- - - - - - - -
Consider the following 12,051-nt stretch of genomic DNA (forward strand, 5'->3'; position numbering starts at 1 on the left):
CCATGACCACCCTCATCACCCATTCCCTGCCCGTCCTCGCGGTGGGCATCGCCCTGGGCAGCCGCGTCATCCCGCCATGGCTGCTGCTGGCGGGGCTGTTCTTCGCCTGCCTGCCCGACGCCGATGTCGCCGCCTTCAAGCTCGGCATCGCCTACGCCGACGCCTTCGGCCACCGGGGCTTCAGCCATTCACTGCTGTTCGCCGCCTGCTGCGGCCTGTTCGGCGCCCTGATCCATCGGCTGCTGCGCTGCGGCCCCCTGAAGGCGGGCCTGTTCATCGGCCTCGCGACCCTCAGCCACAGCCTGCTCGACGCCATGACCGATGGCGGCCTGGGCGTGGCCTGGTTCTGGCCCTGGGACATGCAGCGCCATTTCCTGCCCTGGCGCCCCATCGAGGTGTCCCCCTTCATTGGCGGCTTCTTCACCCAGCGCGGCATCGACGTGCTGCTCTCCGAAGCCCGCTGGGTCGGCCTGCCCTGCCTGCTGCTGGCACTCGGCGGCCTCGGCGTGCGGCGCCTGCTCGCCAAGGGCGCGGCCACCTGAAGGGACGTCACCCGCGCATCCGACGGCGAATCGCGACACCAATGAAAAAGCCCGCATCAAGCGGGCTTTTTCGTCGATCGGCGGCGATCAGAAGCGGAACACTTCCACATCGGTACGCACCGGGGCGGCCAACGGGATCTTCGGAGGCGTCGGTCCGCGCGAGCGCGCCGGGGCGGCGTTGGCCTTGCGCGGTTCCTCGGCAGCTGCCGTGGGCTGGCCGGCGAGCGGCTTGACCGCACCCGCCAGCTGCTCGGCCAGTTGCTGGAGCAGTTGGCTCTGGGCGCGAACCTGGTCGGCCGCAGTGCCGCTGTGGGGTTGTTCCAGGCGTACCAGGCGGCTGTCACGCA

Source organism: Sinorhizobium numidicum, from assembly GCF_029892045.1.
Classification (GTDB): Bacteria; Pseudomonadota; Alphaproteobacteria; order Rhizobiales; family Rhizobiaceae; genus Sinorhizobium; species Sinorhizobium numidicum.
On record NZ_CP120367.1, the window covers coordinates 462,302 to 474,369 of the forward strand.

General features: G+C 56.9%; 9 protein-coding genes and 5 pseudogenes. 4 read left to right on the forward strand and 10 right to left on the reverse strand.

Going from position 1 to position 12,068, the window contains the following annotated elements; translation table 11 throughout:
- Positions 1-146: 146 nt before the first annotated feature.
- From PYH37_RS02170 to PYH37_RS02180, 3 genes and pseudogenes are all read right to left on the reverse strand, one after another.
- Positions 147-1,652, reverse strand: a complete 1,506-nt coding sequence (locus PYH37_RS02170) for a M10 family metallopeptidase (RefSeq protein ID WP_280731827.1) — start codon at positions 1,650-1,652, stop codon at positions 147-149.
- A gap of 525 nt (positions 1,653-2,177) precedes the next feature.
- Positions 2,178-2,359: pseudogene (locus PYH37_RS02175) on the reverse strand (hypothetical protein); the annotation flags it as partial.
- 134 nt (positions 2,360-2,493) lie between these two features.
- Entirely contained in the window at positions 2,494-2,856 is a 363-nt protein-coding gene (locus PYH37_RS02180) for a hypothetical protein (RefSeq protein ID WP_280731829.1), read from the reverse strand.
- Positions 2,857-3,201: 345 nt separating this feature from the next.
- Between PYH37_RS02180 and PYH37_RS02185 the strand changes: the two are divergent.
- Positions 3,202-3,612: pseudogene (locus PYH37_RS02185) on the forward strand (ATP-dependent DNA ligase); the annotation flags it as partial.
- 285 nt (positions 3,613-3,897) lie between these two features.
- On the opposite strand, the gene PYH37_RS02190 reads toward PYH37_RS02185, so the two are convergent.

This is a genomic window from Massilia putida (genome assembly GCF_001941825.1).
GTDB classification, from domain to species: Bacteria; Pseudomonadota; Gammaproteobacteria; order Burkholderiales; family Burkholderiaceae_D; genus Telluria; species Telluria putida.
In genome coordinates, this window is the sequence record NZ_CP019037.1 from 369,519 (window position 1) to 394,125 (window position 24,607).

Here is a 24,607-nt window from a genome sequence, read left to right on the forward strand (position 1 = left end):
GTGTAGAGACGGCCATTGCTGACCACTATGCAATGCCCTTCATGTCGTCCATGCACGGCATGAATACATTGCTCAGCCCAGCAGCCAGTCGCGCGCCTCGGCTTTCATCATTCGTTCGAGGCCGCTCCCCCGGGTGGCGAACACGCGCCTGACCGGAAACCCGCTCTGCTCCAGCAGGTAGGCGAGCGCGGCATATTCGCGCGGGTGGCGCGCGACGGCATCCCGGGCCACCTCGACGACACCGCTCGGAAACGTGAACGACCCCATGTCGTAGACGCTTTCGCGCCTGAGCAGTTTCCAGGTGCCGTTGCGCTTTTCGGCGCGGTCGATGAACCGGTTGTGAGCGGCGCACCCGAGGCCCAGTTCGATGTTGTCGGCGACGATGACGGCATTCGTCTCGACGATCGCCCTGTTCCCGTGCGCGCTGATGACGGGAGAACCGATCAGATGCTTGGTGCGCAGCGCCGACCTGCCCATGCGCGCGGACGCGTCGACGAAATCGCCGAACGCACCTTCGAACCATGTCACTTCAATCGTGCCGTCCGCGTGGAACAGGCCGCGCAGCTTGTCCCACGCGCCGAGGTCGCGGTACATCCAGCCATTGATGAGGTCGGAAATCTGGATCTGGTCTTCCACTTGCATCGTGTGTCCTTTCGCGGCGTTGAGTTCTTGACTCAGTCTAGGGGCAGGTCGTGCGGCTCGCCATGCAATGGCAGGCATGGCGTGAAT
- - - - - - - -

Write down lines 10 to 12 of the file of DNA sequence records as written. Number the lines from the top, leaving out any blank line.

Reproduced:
- Positions 147-1,652, reverse strand: a complete 1,506-nt coding sequence (locus PYH37_RS02170) for a M10 family metallopeptidase (RefSeq protein ID WP_280731827.1) — start codon at positions 1,650-1,652, stop codon at positions 147-149.
- A gap of 525 nt (positions 1,653-2,177) precedes the next feature.
- Positions 2,178-2,359: pseudogene (locus PYH37_RS02175) on the reverse strand (hypothetical protein); the annotation flags it as partial.